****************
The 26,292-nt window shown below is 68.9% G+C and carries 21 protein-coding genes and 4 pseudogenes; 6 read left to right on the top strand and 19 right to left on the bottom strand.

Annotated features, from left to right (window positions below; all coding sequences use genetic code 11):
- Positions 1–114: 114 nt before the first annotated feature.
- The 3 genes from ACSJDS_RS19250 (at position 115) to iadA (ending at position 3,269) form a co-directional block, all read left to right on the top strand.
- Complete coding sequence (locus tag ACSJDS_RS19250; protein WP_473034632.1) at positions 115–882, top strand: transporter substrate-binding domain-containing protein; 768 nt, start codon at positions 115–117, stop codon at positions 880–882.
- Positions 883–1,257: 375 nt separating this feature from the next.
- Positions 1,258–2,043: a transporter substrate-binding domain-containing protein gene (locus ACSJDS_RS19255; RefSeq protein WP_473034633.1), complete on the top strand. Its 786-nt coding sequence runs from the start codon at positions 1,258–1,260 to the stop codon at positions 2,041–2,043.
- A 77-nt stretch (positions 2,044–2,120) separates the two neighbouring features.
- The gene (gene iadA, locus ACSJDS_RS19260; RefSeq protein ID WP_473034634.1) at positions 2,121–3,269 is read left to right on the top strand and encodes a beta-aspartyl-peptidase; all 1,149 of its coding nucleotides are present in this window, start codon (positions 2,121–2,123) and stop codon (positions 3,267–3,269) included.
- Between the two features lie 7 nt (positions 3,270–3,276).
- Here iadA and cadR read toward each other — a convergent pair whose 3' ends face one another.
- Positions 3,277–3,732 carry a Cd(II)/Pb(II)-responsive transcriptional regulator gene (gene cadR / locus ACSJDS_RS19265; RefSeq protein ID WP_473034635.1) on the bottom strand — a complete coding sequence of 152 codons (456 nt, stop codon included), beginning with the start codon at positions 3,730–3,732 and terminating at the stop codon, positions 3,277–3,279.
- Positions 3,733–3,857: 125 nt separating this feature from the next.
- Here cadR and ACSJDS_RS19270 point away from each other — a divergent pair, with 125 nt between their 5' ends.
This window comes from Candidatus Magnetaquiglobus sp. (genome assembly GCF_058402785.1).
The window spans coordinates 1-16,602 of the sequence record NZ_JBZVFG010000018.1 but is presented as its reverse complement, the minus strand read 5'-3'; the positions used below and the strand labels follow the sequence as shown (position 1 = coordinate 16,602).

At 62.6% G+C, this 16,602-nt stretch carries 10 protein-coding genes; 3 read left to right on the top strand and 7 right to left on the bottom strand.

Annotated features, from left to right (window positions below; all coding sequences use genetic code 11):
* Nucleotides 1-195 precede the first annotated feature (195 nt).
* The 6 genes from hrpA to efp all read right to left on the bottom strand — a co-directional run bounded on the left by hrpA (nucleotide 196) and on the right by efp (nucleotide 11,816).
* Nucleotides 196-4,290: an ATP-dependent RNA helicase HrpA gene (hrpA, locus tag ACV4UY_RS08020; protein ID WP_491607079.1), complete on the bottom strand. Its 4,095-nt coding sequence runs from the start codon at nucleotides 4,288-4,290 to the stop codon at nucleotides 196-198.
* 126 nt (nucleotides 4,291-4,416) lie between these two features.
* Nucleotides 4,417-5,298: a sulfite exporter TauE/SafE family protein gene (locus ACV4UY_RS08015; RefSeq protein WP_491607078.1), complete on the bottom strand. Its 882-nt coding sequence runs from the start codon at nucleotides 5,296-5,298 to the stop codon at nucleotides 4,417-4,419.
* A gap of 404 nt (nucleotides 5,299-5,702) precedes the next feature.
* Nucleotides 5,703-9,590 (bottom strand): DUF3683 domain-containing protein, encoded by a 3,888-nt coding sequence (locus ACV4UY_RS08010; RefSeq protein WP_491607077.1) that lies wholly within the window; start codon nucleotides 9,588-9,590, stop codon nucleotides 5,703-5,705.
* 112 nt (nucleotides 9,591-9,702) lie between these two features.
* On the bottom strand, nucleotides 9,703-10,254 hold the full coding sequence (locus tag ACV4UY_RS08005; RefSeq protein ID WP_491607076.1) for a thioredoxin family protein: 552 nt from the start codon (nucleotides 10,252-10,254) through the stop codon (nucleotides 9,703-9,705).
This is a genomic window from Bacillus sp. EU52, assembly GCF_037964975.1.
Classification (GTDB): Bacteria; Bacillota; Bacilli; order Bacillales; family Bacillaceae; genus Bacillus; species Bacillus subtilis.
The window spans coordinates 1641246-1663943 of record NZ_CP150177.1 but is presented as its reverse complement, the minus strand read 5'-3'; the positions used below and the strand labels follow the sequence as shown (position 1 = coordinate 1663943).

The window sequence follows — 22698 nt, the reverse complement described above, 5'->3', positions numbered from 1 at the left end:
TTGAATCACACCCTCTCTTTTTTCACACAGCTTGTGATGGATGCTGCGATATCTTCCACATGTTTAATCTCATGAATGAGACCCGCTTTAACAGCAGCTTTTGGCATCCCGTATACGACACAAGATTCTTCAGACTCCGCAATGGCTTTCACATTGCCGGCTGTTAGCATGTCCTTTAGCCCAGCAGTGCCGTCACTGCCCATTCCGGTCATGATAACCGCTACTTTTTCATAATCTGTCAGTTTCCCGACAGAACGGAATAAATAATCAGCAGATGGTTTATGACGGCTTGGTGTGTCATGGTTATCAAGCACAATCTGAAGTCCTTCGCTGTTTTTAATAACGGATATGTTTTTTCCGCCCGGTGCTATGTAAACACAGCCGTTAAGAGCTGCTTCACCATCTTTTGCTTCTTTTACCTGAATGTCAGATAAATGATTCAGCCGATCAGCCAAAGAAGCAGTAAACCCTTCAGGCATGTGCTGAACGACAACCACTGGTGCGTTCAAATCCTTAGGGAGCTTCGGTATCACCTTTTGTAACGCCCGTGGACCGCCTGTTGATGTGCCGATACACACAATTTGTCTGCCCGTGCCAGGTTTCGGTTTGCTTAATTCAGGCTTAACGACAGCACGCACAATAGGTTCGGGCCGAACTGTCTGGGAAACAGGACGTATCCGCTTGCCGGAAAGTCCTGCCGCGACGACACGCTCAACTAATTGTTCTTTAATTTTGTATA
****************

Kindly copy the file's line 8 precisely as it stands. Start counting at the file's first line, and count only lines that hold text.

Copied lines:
- A 77-nt stretch (positions 2,044–2,120) separates the two neighbouring features.